When Hamad took power at 44 he was the youngest ruler in the Gulf. He surrounded himself with western educated technocrats, open to the possibilities that the newfound natural gas money provided. Looking back it was these two factors that have contributed most to Qatar’s global prominence: a young leader who more importantly was open to new ideas, and a huge supply of natural resources.

His father believed that those resources should not propel the country ahead of its neighbours; that it would be better served staying at the same level as the other Gulf States.

Al Thani has said that Qatar should be “known and noticed”. That it is, and not just in terms of a re-channeling of resources. As Hugh Miles noted in his book Al-Jazeera, the Qataris have also emerged as a player in regional affairs.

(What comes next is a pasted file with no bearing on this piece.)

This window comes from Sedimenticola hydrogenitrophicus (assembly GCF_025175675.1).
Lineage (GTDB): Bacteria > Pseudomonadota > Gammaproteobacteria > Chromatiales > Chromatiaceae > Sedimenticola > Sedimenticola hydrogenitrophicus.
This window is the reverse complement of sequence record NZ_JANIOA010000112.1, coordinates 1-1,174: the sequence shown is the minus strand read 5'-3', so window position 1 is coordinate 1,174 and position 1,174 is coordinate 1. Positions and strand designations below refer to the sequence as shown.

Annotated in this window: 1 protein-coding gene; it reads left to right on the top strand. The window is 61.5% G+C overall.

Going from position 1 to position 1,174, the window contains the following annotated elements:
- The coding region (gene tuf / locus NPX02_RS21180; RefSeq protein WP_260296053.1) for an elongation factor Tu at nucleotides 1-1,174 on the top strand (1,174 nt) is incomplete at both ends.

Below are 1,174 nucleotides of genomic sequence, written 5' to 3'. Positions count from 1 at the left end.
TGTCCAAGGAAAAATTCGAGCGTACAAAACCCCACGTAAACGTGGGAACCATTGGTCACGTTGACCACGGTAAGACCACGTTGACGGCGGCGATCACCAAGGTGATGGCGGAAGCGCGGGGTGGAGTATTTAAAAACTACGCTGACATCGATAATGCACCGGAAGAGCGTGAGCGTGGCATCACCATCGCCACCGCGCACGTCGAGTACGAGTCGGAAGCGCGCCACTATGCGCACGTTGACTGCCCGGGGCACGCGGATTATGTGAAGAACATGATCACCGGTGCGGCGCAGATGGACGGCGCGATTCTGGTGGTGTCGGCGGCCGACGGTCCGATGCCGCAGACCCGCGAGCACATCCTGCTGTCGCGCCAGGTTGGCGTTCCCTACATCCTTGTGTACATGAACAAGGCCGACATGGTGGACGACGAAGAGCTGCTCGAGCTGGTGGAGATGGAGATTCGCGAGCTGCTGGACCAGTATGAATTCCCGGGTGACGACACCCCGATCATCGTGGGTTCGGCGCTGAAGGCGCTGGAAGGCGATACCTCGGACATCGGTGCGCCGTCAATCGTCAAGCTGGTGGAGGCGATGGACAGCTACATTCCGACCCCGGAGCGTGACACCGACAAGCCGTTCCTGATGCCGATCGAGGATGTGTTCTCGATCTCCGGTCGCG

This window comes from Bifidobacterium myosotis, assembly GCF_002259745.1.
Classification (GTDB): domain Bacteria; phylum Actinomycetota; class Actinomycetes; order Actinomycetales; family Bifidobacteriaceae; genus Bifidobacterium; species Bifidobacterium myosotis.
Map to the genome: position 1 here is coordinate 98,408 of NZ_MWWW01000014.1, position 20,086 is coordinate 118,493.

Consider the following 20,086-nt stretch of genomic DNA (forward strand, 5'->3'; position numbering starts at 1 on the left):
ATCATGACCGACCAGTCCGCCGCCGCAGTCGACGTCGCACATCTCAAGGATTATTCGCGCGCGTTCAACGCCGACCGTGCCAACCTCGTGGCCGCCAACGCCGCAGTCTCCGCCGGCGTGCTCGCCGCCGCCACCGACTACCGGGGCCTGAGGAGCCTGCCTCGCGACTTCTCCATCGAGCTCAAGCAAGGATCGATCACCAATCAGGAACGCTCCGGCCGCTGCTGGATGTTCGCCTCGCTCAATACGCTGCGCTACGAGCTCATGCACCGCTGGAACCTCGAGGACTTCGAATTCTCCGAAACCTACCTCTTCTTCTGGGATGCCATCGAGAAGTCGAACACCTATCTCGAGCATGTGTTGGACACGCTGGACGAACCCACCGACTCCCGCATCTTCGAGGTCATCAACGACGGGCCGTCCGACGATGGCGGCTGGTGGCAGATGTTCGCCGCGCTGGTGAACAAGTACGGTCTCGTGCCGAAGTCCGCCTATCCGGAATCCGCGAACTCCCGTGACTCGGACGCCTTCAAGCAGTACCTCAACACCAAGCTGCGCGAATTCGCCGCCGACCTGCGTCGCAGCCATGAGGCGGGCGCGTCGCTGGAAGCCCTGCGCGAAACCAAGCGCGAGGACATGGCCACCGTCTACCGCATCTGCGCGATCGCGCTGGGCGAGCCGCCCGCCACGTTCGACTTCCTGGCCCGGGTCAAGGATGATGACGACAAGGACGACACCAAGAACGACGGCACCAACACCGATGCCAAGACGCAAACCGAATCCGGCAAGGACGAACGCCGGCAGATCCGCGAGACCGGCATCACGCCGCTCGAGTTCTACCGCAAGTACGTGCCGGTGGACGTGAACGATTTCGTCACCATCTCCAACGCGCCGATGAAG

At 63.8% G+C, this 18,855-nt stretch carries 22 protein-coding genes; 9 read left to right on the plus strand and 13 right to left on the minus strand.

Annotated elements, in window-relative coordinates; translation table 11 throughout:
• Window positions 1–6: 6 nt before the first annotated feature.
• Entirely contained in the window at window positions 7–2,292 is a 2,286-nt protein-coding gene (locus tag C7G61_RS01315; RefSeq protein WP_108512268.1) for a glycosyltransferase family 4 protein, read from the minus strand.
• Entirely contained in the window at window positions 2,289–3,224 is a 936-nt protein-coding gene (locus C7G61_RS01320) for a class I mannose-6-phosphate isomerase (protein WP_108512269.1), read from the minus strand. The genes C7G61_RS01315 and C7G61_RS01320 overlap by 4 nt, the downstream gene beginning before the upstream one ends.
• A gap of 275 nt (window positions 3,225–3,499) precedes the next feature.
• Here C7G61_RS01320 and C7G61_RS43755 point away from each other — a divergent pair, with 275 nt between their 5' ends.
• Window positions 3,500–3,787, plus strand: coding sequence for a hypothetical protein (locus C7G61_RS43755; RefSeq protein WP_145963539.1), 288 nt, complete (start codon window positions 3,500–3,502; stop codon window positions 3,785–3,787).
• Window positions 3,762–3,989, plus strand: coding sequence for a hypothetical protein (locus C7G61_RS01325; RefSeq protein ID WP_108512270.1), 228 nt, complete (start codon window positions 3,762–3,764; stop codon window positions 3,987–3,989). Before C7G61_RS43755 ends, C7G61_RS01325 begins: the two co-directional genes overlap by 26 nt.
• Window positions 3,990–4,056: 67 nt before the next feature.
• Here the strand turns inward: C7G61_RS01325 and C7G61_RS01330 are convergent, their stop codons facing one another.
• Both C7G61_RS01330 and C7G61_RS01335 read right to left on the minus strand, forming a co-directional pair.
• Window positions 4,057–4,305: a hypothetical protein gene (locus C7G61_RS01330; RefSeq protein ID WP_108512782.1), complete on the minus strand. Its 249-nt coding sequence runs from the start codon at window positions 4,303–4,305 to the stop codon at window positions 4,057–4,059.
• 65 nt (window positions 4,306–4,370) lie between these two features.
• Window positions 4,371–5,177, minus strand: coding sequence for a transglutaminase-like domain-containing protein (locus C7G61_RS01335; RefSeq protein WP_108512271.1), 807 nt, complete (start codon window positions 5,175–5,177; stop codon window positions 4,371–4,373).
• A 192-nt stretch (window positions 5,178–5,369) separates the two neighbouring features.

“Qatar has an ambitious foreign policy that can be summed up as trying to get along with everyone. It has had controversial ties with America, Israel, Iraq and Iran all at the same time, it has welcomed exiled Hamas leaders, given asylum to Saddam Hussein’s wife, received visits from high-level Al Qaeda members (before 9/11) and sheltered a Chechen Islamic leader wanted by the Russians. It practices a delicate balancing act that seems to have worked - so far.”

If any one institution reflects the changes in Qatar, it is the news network Al-Jazeera. Set up in 1996 with a $150 million grant from the new Emir, the station put Qatar on the world map, dramatically changing the Arab media landscape.